By Perminus Wainaina
Joyce (not her real name), had been working for five years when she decided to start a family. She then decided to quit her job with the hope of ultimately returning to the workforce, when her baby was old enough to go to school.
When Joyce was ready to return to work, she discovered it was not as easy as she had thought it would be. She has sent numerous CVs and although she is qualified for the roles, she has not received any interview invites.
With her qualifications, she does not understand why she does not seem to be a suitable candidate for the roles she applies for.
Have you seen a job posting before that declared, along with a need to have a degree and experience with the role, that candidates must be employed? Have you applied for jobs without any success due to the employment gap that is evident in your CV?
Candidates who have been out of a job for a long time can attest to the discrimination that exists whenever they try applying for jobs. As qualified for the position as they may be, there is always the unemployment gap problem.
Unlike Joyce, you may have been fired, retrenched, left work to go abroad or to even start your business among other reasons. The truth is, the employment gap is what employers see.
Here are some of the reasons many employers are reluctant to hire you if you are not working:
1. The reason behind leaving your last job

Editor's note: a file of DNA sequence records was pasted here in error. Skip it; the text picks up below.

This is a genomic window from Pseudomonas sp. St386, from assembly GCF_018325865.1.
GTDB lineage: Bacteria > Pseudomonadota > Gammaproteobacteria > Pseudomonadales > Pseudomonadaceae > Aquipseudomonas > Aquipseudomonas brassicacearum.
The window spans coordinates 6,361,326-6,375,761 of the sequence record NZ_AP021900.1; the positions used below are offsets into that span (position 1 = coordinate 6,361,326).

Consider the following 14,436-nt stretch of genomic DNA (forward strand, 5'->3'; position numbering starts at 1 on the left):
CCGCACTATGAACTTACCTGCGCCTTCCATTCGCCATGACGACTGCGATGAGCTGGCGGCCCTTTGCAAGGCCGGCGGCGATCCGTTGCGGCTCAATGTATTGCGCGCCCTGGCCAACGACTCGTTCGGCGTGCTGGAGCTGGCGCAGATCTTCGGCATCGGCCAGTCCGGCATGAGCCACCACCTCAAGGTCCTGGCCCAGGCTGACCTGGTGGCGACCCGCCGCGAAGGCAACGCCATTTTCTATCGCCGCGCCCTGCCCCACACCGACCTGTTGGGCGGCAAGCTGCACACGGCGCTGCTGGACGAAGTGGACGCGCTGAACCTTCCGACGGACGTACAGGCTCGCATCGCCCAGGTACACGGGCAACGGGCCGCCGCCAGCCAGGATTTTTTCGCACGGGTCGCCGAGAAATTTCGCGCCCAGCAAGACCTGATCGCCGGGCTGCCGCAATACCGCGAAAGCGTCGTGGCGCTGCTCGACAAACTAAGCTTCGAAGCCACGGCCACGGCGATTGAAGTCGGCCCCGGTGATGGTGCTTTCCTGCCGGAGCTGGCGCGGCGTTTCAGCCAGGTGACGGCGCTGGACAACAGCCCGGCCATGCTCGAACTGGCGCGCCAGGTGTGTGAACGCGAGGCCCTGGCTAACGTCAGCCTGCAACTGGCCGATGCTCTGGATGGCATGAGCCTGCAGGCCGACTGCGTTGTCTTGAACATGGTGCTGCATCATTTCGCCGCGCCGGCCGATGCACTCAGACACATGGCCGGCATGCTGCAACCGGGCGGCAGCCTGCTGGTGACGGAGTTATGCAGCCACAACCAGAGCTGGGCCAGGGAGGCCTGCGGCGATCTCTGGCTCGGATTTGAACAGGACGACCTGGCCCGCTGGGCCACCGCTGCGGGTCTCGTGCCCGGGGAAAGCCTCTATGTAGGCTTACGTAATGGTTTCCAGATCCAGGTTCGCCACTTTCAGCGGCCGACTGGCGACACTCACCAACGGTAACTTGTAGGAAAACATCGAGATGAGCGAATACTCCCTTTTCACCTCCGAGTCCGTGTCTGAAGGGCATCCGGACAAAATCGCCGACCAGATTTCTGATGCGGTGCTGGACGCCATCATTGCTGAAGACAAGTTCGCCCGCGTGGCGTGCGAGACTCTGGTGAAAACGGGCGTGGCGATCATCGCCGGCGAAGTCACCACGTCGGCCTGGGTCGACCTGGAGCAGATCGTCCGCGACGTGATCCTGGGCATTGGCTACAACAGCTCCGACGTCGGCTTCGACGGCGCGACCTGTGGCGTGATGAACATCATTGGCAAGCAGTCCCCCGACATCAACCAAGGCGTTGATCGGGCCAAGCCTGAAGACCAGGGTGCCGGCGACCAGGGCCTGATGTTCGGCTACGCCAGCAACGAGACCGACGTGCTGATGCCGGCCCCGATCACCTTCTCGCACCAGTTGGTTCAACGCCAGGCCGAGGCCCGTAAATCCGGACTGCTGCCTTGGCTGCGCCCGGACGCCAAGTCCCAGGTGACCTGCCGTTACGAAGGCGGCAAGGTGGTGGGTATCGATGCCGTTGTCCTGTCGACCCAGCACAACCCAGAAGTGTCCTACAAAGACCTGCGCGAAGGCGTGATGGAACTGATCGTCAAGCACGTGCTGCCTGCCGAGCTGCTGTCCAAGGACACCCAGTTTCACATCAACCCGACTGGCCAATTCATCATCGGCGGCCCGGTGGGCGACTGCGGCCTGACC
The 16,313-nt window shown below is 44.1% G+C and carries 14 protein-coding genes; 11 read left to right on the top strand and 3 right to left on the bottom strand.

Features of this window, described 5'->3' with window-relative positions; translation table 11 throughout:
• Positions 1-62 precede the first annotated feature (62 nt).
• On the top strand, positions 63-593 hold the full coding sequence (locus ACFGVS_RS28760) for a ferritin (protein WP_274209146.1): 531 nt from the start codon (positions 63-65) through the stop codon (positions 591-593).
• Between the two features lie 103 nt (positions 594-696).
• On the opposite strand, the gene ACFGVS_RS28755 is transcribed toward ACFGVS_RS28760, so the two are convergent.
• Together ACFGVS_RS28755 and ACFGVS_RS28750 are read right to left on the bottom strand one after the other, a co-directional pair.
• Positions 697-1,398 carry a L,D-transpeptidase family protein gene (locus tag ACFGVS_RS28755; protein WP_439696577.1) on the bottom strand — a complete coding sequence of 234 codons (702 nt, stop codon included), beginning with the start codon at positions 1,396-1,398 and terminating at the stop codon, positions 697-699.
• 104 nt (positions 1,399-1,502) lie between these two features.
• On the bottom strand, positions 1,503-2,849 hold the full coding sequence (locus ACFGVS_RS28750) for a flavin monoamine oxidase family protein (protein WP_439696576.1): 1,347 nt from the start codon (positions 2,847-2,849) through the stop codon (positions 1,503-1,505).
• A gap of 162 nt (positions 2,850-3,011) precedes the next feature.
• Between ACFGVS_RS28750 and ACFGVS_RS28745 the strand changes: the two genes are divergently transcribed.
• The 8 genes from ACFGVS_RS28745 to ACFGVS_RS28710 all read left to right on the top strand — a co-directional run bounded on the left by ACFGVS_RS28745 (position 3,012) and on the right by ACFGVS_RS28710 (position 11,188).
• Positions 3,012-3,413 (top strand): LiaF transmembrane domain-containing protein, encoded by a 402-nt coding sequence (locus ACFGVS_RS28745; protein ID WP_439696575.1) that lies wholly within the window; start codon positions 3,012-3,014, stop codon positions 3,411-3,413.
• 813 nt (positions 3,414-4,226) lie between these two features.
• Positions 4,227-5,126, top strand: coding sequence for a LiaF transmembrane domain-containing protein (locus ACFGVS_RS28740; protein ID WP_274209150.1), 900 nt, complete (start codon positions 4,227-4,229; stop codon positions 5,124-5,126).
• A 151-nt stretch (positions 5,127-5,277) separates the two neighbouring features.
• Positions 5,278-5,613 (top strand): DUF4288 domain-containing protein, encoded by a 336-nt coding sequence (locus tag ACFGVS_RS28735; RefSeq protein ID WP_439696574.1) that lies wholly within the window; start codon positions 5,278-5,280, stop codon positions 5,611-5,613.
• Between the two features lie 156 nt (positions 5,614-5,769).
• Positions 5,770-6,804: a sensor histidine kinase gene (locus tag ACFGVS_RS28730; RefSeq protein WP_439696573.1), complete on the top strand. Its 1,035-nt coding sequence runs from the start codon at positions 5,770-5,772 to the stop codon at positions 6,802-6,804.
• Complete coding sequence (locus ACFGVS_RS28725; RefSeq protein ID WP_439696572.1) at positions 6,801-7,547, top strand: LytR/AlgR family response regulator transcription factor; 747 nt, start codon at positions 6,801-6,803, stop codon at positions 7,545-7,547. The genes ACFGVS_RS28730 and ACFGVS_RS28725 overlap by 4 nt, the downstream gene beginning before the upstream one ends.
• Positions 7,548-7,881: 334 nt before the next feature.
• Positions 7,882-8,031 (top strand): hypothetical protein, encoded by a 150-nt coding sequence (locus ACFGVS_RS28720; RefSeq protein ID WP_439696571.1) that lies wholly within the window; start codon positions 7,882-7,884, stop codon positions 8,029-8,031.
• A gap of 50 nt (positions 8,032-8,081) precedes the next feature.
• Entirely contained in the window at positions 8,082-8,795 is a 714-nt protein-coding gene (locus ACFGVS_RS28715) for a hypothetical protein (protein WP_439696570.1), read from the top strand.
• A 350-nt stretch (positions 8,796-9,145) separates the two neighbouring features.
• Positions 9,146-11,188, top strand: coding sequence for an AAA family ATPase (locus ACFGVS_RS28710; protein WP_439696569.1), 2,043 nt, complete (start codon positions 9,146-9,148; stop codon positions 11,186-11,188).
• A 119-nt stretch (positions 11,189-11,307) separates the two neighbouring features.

When you have not been employed too long, employers tend to make their own conclusions. This is hard to explain on paper especially if it was not in the news, like the closure of BetIn and Sportpesa, which has left many unemployed.
Some employers will, therefore, conclude that you were fired, or you quit without reason or maybe you just couldn’t do the job. The problem is you may never know because you might not even get to the interview to explain yourself.
2. A belief that employed candidates are better skilled and of more value
One question you can always expect in a job interview is what value you will bring to the company. Employers are usually looking for the best candidates to fill a position. Many believe that if you are currently employed, you will be of more value to them.
With revised changes in various fields such as the Labor Laws for HR professionals and even i-Tax for accountants, it may be harder for you, as an unemployed candidate to be up to date with these skills.
With this, employers could end up picking candidates who have been employed in the recent past.
3. There will be no need to train employed candidates
In many cases, employers look to hire only experienced candidates. This is because they don’t want the hustle of having to train people on the job. In the same way, if you have been unemployed for a long time, employers believe you will have a hard time adjusting on the job.
They are afraid that they will waste valuable time waiting for you to adjust.
How do you then transition back to employment?
1. Don’t show you’ve been idle
One of the most important things you can do to boost your chances on the jobs market after a long spell away is to update your skills.
Enrol in courses that can boost your career options and not only will it be beneficial for you in your career, but it will also be beneficial for yourself, in lifting your confidence and morale.
The extra training will help convince a potential employer that you have the drive and commitment to succeed, as well as having tangible and relevant skills.